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A field of interactive fiber optic lights in rainbow hues has taken over the streets of Birmingham in the UK. The light installation, Midlight, is the brainchild of the British-Chinese artist Aowen Jin, as commissioned by Birmingham Hippodrome CREATIVE to create a public theater experience.
What’s on display here is innovation and participation as Midlight contains thousands of lights, each with 9,000 color variations that can be intelligently adjusted to surrounding sounds. This ensures that no two experiences are the same—using a proprietary beat-learning code Jin developed, each module refreshes every 10 seconds and downloads a new source code for itself every few minutes so that each viewer has a unique interactive experience of sound and color.
The whole installation is also programmed to be reactive to Twitter, with each module using built-in Wi-Fi from a cloud-based server dedicated to Midlight. This server constantly monitors social mentions on Twitter, interpreting instructions such as “@himidlight turn red” which gives participants the power to change a whole field of colored lights through social media interaction.
Jin tells The Creators Project, “Everyone reacts to it differently: Children love to scream and shout and even hit the boxes and see it react and they really enjoy the tactile nature of the fiber optic bundles; younger adults love the social networking integration and the fact that they can change the whole field with a tweet; while older adults often like to spend time more subtly interacting with the work, sometimes talking quietly to it or singing to it.”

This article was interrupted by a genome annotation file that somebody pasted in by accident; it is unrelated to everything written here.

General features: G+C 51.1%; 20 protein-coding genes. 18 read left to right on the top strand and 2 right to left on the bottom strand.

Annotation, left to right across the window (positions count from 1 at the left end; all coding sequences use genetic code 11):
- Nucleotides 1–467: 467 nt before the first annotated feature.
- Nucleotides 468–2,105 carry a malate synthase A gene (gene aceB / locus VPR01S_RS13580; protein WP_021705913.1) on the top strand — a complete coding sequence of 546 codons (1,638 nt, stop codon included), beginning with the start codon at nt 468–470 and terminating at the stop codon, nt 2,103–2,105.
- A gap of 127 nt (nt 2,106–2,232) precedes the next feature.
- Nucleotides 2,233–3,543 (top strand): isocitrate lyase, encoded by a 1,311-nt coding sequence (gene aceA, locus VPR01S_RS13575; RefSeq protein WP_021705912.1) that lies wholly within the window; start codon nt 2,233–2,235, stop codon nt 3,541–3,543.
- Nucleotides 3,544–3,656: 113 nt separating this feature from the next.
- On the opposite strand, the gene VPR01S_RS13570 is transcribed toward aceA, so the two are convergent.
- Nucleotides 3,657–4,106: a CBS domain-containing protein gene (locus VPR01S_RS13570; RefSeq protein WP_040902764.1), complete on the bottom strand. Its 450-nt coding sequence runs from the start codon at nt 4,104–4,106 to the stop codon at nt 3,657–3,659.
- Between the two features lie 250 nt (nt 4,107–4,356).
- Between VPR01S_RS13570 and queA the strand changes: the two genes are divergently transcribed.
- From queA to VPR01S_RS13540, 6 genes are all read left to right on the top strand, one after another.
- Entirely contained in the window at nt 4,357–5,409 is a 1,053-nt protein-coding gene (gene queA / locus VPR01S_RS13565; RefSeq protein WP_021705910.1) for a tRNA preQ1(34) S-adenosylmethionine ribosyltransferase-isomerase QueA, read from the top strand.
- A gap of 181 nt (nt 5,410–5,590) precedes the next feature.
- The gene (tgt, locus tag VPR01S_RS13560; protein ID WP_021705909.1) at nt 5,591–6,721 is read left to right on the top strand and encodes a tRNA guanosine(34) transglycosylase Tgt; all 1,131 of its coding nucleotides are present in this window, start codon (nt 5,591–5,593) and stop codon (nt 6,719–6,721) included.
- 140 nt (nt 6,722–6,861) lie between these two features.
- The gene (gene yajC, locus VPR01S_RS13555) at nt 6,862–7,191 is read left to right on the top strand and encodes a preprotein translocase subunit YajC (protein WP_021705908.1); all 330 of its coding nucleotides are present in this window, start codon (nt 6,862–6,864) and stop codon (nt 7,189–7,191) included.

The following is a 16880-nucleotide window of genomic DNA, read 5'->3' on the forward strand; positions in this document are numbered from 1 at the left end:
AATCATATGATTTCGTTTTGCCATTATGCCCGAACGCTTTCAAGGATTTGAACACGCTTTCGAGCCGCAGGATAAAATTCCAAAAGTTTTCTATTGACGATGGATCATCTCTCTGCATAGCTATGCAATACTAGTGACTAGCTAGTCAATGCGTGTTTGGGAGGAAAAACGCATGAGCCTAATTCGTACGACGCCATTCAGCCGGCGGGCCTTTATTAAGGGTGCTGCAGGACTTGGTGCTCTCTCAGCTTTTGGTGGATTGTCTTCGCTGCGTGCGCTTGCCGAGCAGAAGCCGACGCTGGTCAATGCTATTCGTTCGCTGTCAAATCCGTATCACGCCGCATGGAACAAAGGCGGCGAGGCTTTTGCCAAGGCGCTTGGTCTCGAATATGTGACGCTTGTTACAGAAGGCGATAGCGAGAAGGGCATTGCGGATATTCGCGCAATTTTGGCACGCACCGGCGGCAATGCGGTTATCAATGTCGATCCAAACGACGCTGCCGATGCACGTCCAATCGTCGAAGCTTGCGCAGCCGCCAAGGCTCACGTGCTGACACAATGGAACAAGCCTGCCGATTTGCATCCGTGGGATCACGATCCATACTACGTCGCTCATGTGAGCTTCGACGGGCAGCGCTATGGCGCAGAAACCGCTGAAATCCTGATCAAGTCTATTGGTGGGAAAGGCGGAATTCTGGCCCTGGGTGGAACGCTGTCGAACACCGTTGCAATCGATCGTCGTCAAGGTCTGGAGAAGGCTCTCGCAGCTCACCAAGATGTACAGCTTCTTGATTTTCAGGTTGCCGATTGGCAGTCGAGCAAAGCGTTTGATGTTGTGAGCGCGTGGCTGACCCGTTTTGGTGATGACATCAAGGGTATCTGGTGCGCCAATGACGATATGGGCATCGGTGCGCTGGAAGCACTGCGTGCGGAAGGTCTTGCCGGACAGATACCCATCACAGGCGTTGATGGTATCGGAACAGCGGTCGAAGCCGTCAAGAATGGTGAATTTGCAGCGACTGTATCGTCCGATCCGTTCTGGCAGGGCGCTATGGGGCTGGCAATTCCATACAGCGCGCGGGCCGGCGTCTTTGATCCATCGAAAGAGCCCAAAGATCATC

Midlight came into existence as a means of unifying the growing relationship between Birmingham and China and to better introduce newer Chinese immigrants into the civic fold. China is the largest export partner for the region, making up $1.4 billion of the region’s exports, four times as much as any other British region. Jin says she conducted research and workshops and found that members of the Chinese community still suffered with language barriers. She says, “I decided that what we needed was something that was instantly accessible, vibrantly attractive, and that engaged with people in a way that transcended language and culture.”
As a public art installation produced to create important community building moments and integration into a city space, Midlight is successful at being immediately enjoyable. Who doesn’t like rainbows you can sing to and whose glowing colors change per your every move, tune, or Tweet?
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